These are turbulent times; that much we know. With the country embroiled in Brexit, there seems to be little else in the news beyond equally gloomy rumblings from across the Atlantic.
The danger is that when a single issue dominates to such a degree, the voices of the most vulnerable in our society get drowned out. That’s why we as a sector need to listen more attentively now than ever. It’s the only way we can identify where to direct our time and resources to maximise our impact.
New YouGov research released today paints a picture of a polarised society. Eighty-six per cent of adults who expressed an opinion said we don’t listen to each other enough in the UK. We can guess at the reasons behind this, but living in our social media bubbles and switching off to beliefs and attitudes that do not match our own must be key factors.
Learning to disagree well
By the same token, almost the same number (87 per cent of those surveyed) said that society would be more cohesive if people took more time to actively listen to each other. It is only when we can understand different viewpoints, disagree well and find common ground that communities can move closer and grow stronger.
The social sector is at its best when we truly listen to the voices of our beneficiaries, but also to our critics. The Civil Society Futures PACT report is right when it says "building deep connections is civil society’s historic role" and if we are to remain relevant we need to "listen deeply to different people".
Great listening is about understanding and showing empathy while working towards compromise and meaningful action. Over the past few months, I have seen a hardening of attitudes. So many people are switching off to other points of view. It’s a defence mechanism and, ultimately, an ineffective one. The current tendency towards narrow self-interest, lack of openness and willingness to compromise has led to a marginalisation of groups and individuals. This is simply storing up problems down the road that we, as a sector, will be tasked with solving.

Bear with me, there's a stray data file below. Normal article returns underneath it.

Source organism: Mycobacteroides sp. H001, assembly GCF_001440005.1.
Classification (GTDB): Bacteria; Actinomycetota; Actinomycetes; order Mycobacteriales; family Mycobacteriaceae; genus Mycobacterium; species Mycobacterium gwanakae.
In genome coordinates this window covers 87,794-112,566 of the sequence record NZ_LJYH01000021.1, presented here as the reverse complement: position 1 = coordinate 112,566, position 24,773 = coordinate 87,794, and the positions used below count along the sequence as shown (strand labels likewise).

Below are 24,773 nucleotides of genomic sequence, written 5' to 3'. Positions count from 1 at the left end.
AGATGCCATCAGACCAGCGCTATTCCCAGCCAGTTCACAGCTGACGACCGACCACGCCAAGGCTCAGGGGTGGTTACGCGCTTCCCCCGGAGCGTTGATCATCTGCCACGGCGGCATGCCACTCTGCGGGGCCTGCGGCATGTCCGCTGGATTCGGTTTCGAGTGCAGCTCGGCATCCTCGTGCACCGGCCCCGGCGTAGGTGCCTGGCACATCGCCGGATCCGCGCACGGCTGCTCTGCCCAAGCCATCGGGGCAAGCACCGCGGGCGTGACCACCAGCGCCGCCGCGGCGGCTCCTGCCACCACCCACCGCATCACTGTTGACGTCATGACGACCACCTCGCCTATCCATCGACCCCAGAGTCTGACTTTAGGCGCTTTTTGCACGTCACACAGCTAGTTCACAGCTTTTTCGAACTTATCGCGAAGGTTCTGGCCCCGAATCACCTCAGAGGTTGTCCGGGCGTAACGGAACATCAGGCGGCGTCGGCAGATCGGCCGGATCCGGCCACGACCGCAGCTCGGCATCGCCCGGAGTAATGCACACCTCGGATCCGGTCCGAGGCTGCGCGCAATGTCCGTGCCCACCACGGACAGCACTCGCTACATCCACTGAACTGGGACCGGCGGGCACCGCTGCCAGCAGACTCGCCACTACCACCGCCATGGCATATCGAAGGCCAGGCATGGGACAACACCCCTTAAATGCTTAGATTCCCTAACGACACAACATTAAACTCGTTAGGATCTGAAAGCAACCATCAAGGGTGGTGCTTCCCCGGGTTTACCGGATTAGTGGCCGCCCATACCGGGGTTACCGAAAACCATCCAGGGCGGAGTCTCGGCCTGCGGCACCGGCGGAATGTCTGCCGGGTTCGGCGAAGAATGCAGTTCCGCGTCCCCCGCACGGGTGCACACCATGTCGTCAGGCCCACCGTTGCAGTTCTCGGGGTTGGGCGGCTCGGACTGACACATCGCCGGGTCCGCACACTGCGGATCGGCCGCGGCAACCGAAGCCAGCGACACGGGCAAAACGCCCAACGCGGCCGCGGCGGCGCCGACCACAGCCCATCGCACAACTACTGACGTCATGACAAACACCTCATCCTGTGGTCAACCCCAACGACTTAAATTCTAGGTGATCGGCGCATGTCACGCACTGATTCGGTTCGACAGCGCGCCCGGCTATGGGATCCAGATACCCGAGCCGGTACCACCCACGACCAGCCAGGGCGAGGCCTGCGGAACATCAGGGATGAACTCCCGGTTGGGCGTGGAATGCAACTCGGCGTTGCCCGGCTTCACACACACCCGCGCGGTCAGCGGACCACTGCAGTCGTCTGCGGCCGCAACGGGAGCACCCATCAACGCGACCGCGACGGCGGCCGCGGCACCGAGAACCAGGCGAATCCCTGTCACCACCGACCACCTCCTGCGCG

Listening in our local communities
As agents of positive change, we need to show that we are here and that we are listening. That means connecting with those we are have historically struggled to connect with, not as a distant entity, but on the ground, working with community leaders. For example, since 2013 we have opened more than 830 Scout units in the UK’s poorest areas.
That required us to do things differently, but critically and listen deeply to different people. One of the highlights of my year was joining one of our fantastic funders, the Pears Foundation, in a deprived community where we’ve opened a new provision thanks to its investment. By immersing ourselves for two days in listening to young people, parents and Scout leaders, we came away with a much deeper understanding of the barriers people are facing, and have been galvanised into action. This also shows the power of foundations in accelerating innovation and change in the sector.
A month ago I spent a couple of days with the chief executive of the Prince’s Trust in Belfast listening to service users and Explorer Scouts looking into partnership opportunities. Again, that experience underscored how active listening can deepen the understanding of our beneficiaries and drive our work. And if ever a part of the UK represents what can be achieved by active listening and compromise, it is surely Northern Ireland.
By their very nature, volunteers and Scouts can be some of our best listeners. Instinctively they know that active listening goes beyond hearing. It’s about understanding, responding to and remembering what was said. The YouGov research found that nine in ten UK adults believe the Scouts help young people to develop this important skill by working together with different kinds of people in small teams. If we can instil this quality in young people and promote good listening between generations and across divided communities, I genuinely believe our society will grow stronger.
Society never stops changing; that’s why the social sector cannot afford to stop listening. Listening leads to better outcomes for charities, society and people.
Matt Hyde is chief executive of the Scouts